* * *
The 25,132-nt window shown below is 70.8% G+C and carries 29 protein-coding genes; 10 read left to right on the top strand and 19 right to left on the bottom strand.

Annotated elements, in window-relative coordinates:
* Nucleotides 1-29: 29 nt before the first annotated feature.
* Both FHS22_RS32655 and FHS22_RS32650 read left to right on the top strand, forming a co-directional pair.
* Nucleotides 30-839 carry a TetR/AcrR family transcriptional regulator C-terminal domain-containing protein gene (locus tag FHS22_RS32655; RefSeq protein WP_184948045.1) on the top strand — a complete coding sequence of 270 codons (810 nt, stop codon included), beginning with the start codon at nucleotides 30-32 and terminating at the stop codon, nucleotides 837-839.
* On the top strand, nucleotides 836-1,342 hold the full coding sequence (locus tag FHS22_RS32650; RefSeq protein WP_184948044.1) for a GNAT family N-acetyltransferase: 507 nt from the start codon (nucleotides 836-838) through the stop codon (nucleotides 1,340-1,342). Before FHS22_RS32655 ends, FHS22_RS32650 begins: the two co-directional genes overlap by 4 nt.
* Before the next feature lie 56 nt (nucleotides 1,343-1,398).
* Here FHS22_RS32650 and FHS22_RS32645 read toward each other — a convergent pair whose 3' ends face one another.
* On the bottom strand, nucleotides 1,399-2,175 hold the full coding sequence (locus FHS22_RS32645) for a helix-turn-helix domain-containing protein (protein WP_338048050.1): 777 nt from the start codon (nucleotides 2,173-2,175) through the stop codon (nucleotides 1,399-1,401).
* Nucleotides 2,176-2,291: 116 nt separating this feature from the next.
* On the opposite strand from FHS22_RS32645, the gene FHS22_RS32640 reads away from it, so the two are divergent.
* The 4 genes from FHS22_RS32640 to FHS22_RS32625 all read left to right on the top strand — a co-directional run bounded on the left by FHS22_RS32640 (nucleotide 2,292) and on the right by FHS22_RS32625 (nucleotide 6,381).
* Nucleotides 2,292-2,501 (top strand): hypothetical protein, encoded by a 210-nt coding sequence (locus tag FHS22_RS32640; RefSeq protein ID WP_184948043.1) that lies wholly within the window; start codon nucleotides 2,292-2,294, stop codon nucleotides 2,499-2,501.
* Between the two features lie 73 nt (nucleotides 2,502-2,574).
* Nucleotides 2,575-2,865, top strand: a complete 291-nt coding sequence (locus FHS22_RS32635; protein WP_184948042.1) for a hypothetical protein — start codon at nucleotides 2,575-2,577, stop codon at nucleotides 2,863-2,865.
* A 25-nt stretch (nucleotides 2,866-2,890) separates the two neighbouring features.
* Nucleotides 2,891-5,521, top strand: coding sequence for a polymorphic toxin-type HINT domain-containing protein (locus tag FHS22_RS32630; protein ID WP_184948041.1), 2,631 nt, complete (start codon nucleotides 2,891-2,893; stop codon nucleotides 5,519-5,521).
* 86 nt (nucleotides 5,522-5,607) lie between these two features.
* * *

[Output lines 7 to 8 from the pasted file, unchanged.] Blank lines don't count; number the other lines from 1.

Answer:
* Before the next feature lie 56 nt (nucleotides 1,343-1,398).
* Here FHS22_RS32650 and FHS22_RS32645 read toward each other — a convergent pair whose 3' ends face one another.